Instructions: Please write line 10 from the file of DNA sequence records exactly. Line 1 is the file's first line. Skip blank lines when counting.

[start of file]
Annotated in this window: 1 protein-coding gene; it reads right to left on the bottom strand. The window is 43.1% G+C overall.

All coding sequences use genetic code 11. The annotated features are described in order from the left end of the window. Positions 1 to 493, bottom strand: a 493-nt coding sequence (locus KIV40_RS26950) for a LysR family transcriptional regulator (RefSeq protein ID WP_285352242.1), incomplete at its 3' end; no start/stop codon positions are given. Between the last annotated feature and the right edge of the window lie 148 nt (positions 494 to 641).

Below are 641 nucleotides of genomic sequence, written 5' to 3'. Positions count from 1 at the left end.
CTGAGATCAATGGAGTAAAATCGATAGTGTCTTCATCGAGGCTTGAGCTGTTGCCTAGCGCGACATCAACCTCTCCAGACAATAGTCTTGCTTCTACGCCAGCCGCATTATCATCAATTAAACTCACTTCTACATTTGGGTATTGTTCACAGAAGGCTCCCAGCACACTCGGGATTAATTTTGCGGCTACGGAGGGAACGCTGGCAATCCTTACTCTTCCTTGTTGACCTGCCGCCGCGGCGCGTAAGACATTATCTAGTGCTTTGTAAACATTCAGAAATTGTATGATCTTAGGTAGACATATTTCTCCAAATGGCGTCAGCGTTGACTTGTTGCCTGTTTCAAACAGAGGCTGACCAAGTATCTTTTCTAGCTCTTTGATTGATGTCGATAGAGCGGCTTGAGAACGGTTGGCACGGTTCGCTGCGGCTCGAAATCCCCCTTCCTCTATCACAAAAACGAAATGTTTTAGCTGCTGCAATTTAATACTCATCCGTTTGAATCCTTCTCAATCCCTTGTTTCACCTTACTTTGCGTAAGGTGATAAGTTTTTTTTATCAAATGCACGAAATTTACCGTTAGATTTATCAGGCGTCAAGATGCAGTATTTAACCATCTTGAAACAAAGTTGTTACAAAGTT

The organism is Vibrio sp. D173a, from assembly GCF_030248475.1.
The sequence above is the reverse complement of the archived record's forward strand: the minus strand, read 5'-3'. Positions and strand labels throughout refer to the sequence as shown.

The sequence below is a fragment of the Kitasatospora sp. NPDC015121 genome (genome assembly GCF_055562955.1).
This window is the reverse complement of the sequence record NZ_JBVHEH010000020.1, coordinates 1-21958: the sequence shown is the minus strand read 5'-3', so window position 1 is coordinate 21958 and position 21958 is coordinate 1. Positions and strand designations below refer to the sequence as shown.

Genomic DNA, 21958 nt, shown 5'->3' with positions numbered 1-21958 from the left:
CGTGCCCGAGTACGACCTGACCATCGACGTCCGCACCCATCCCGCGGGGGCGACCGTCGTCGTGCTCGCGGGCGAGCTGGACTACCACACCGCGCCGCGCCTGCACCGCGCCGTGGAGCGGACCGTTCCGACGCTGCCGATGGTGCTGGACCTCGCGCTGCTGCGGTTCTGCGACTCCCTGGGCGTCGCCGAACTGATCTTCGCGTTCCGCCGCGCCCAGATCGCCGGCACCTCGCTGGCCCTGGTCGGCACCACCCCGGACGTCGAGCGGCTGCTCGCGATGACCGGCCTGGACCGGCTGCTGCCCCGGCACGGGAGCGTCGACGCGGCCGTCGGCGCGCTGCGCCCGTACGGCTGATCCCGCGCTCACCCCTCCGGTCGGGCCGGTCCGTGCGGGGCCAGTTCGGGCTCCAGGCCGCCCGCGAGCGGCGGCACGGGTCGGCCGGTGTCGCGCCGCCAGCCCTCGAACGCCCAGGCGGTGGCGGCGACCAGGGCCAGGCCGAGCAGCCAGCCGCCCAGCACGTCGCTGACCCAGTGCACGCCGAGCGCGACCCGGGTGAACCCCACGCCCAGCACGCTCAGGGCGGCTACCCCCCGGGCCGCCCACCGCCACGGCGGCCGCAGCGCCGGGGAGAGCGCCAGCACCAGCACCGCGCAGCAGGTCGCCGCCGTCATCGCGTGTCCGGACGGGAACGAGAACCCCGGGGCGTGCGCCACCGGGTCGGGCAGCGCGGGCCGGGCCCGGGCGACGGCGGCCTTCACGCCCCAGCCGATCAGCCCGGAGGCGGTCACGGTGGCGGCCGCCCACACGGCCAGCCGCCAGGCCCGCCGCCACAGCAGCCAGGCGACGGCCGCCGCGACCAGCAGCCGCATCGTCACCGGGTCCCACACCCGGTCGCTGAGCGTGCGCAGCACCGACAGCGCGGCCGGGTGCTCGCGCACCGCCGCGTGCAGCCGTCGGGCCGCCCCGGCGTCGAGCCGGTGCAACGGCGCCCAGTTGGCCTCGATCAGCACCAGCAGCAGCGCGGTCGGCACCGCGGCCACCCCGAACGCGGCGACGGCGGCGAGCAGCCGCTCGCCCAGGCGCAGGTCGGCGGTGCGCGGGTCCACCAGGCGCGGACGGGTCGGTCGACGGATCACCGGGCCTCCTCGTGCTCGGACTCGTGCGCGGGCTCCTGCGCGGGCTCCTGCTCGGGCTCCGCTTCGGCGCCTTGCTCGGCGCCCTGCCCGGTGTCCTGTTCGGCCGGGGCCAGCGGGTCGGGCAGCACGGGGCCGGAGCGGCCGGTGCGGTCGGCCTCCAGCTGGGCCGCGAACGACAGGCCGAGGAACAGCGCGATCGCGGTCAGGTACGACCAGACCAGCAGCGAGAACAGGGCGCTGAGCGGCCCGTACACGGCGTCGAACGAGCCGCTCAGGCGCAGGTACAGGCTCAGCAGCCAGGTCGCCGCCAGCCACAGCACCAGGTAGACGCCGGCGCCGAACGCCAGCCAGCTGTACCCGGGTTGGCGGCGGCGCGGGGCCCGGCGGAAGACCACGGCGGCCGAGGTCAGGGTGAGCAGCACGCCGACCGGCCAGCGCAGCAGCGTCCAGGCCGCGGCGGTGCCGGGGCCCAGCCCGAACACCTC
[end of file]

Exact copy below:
CGTGCCCGAGTACGACCTGACCATCGACGTCCGCACCCATCCCGCGGGGGCGACCGTCGTCGTGCTCGCGGGCGAGCTGGACTACCACACCGCGCCGCGCCTGCACCGCGCCGTGGAGCGGACCGTTCCGACGCTGCCGATGGTGCTGGACCTCGCGCTGCTGCGGTTCTGCGACTCCCTGGGCGTCGCCGAACTGATCTTCGCGTTCCGCCGCGCCCAGATCGCCGGCACCTCGCTGGCCCTGGTCGGCACCACCCCGGACGTCGAGCGGCTGCTCGCGATGACCGGCCTGGACCGGCTGCTGCCCCGGCACGGGAGCGTCGACGCGGCCGTCGGCGCGCTGCGCCCGTACGGCTGATCCCGCGCTCACCCCTCCGGTCGGGCCGGTCCGTGCGGGGCCAGTTCGGGCTCCAGGCCGCCCGCGAGCGGCGGCACGGGTCGGCCGGTGTCGCGCCGCCAGCCCTCGAACGCCCAGGCGGTGGCGGCGACCAGGGCCAGGCCGAGCAGCCAGCCGCCCAGCACGTCGCTGACCCAGTGCACGCCGAGCGCGACCCGGGTGAACCCCACGCCCAGCACGCTCAGGGCGGCTACCCCCCGGGCCGCCCACCGCCACGGCGGCCGCAGCGCCGGGGAGAGCGCCAGCACCAGCACCGCGCAGCAGGTCGCCGCCGTCATCGCGTGTCCGGACGGGAACGAGAACCCCGGGGCGTGCGCCACCGGGTCGGGCAGCGCGGGCCGGGCCCGGGCGACGGCGGCCTTCACGCCCCAGCCGATCAGCCCGGAGGCGGTCACGGTGGCGGCCGCCCACACGGCCAGCCGCCAGGCCCGCCGCCACAGCAGCCAGGCGACGGCCGCCGCGACCAGCAGCCGCATCGTCACCGGGTCCCACACCCGGTCGCTGAGCGTGCGCAGCACCGACAGCGCGGCCGGGTGCTCGCGCACCGCCGCGTGCAGCCGTCGGGCCGCCCCGGCGTCGAGCCGGTGCAACGGCGCCCAGTTGGCCTCGATCAGCACCAGCAGCAGCGCGGTCGGCACCGCGGCCACCCCGAACGCGGCGACGGCGGCGAGCAGCCGCTCGCCCAGGCGCAGGTCGGCGGTGCGCGGGTCCACCAGGCGCGGACGGGTCGGTCGACGGATCACCGGGCCTCCTCGTGCTCGGACTCGTGCGCGGGCTCCTGCGCGGGCTCCTGCTCGGGCTCCGCTTCGGCGCCTTGCTCGGCGCCCTGCCCGGTGTCCTGTTCGGCCGGGGCCAGCGGGTCGGGCAGCACGGGGCCGGAGCGGCCGGTGCGGTCGGCCTCCAGCTGGGCCGCGAACGACAGGCCGAGGAACAGCGCGATCGCGGTCAGGTACGACCAGACCAGCAGCGAGAACAGGGCGCTGAGCGGCCCGTACACGGCGTCGAACGAGCCGCTCAGGCGCAGGTACAGGCTCAGCAGCCAGGTCGCCGCCAGCCACAGCACCAGGTAGACGCCGGCGCCGAACGCCAGCCAGCTGTACCCGGGTTGGCGGCGGCGCGGGGCCCGGCGGAAGACCACGGCGGCCGAGGTCAGGGTGAGCAGCACGCCGACCGGCCAGCGCAGCAGCGTCCAGGCCGCGGCGGTGCCGGGGCCCAGCCCGAACACCTC